With the local fish not viable to use for brood stock anymore per VHS, that wasn’t the only problem with local stock as the genetic diversity was lacking. About 2007, the State began looking for other outlets to acquire the Great Lake Strain. For a few years, WDNR worked with Ontario, purchasing fingerlings from Georgian Bay stock, which had been raised on pellets. This worked ok, with most fish being stocked directly into Wisconsin inland lakes and a few grown at the Westford Hatchery to about 12” and then stocked. The biggest problem was the red tape getting them across the border each time, resulting in lengthy delays and increased costs.
Back in 1989, the WDNR began working with the Michigan DNR Fisheries department, stocking Great Lakes Musky in places like the Indian River, Burt and Mullet lakes. to name just a few. Michigan also has a top notch program and cool water facility. Easy to transport, healthy and close to home, the two States work well together on each other’s experience and knowledge. Michigan has a wonderful and robust fishery, with plans to improve the State’s fishing opportunities even more. Recently, $1,000,000 in Grant money has been made available for habitat improvement and installation projects.
The Musky that are to be brought in to Wild Rose for the habitat study are coming from Michigan……at some point. About a week before the fish were to be delivered they were tested one more time by the Michigan DNR staff. There was a problem. The biologists discovered Piscirickettsia-like organisms, or something called P.L.O disease in the Musky.
The presence and importance of Piscirickettsia-like bacteria in mammals have been long recognized, but only in recent years could they be identified and characterized in aquatic animals. For this reason, it was not until the late 1980s that Rickettsia agents were linked with major diseases in fish, and subsequently attributed as the cause of substantial economic losses due to disease-related mortality in the 1990s. Piscirickettsiosis and piscirickettsiosis-like diseases have affected aquaculture productivity, profitability, species compatibility with commercial rearing, and fish transport.
Musky with the disease were first discovered in Lake St. Clair in the early 2000’s. It can appear as red spots or blotches on the fish. The WDNR asked them to hold onto the fish for further testing, which showed no definitive results of where or how they were infected. Although the fish appeared healthy, robust and happy, the Wisconsin officials regrettably had to decline the importation. A sincere feeling of disappointment spread through the various department offices, as the realization of waiting another year to begin the study solidified.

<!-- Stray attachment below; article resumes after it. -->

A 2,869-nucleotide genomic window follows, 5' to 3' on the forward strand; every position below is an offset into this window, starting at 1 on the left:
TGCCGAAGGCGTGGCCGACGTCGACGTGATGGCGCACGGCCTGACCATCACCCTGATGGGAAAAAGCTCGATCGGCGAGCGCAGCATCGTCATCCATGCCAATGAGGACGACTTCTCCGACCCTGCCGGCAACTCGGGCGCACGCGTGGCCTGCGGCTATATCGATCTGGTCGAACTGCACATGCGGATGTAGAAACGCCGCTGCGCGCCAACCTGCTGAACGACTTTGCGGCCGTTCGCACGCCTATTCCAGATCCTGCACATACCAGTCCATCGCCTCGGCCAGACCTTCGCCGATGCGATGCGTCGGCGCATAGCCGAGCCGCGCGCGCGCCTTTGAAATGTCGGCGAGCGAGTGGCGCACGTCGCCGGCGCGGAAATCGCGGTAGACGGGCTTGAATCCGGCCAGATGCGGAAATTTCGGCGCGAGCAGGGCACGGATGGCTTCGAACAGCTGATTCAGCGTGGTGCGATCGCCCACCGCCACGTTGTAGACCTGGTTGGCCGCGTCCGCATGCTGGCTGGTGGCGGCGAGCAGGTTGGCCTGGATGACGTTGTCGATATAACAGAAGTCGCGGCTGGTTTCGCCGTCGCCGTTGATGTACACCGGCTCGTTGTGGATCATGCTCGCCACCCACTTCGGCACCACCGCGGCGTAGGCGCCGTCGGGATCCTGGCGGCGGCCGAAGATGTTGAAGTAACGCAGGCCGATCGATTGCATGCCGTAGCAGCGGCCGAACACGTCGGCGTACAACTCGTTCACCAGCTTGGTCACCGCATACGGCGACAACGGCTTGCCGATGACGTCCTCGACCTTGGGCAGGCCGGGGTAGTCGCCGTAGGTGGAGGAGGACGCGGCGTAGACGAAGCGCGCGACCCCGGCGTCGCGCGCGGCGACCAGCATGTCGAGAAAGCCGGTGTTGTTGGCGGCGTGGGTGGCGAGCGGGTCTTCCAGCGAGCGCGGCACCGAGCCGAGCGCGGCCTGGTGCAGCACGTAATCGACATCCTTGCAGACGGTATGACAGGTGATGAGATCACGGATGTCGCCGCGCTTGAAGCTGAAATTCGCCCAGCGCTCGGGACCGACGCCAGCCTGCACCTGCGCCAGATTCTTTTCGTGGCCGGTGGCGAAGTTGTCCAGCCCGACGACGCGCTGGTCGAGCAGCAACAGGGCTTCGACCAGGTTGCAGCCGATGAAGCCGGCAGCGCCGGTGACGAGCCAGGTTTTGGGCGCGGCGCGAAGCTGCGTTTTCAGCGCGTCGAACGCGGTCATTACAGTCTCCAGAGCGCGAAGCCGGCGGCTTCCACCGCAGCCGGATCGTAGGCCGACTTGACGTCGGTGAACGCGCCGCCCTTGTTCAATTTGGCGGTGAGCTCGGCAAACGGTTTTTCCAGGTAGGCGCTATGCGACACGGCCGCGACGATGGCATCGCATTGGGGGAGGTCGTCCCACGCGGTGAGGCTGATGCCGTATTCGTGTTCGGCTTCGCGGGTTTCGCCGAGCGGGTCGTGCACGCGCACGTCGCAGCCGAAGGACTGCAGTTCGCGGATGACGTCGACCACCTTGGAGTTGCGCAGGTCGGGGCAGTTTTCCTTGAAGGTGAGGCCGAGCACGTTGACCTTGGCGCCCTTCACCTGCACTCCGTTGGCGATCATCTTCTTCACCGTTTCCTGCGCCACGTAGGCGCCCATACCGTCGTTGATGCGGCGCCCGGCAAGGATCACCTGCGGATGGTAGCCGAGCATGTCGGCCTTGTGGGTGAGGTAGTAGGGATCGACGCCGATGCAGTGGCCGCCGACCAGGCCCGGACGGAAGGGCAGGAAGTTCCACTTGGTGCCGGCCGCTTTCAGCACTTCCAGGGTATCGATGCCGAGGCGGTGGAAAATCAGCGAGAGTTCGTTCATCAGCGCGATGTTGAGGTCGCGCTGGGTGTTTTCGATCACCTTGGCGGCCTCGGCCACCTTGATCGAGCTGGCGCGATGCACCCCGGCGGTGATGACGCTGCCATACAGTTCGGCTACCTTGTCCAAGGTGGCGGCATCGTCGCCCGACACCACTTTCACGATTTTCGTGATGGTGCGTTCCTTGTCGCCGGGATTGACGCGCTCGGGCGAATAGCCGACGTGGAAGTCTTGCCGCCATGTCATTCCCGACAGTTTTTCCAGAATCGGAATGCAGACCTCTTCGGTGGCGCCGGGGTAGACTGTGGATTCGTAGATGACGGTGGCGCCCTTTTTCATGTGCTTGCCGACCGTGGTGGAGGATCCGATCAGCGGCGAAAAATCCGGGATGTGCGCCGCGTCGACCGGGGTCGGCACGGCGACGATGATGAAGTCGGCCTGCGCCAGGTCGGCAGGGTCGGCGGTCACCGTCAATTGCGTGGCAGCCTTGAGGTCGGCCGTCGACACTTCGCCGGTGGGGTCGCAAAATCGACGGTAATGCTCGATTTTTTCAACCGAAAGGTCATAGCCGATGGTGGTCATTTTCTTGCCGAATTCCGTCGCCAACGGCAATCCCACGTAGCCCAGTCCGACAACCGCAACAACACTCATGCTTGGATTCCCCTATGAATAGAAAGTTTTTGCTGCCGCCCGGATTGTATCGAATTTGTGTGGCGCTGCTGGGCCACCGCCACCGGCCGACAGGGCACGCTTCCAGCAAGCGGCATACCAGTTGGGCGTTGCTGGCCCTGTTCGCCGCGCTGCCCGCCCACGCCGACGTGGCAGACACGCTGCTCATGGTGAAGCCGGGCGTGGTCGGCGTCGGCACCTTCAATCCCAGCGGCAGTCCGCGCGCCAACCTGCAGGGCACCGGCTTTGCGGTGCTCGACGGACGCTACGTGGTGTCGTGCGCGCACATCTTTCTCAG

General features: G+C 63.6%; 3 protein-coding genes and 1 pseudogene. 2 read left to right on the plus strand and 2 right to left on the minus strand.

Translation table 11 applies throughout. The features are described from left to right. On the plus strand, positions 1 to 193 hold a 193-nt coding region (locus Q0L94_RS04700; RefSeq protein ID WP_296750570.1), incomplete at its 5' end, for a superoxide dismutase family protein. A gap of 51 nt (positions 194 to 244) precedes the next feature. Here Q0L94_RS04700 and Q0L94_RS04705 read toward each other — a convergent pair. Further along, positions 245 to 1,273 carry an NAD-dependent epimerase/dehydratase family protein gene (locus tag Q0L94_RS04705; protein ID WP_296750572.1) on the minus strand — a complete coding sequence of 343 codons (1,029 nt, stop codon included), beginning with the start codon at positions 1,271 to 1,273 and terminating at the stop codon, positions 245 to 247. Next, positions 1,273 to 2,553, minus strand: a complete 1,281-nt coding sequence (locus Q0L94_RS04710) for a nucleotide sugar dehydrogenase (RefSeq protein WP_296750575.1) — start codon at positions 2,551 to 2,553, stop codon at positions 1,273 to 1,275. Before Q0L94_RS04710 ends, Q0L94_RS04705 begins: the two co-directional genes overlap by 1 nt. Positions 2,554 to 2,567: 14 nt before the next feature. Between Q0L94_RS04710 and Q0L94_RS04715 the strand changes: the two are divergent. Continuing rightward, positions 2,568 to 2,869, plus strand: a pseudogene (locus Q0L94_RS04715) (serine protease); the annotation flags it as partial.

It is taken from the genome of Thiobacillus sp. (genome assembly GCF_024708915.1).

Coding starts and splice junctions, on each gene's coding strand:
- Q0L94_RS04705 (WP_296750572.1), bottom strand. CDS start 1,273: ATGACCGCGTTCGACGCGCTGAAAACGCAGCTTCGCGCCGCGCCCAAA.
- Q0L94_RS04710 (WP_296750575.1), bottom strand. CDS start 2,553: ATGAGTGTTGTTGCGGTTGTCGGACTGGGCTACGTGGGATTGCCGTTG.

“The risk is simply too high to utilize fish with ANY known issues or problems.” That is the standpoint the WDNR had to take. “The investment in time and money to study diet and habitat with any potentially skewed fish stock is not an option.” It’s not known what the Michigan Hatchery did or will do with the infected fish, but a new, fresh batch of Great Lakes Strain Spotted Musky are already growing fat, planning to come to Wisconsin this fall of 2014.
The Wisconsin DNR Fisheries Department and their own state of the art Wild Rose State Fish Hatchery, will continue to draw attention. Known as one of the finest run Hatchery programs in the Nation, all eyes are on the leaders, the ones to watch.
It’s tough decisions like these, that ensures that anglers all across the state will continue to enjoy some of the World’s finest freshwater fishing. Plans to utilize the habitat are taking place with walleye, while the musky mature for delivery. “We have plenty of fish that we are eager to study within the habitat. We just wanted to start first with our well known and much loved Musky.”
Patience and adjustment to ever changing issues in the aquatic realm is a stark reality today. Learning from past experience and pushing for new ways to grow better, stronger and more sustainable fisheries, the Musky habitat study will happen. This fall, Wisconsin’s plans to grow smarter, stronger, “super” muskies will begin.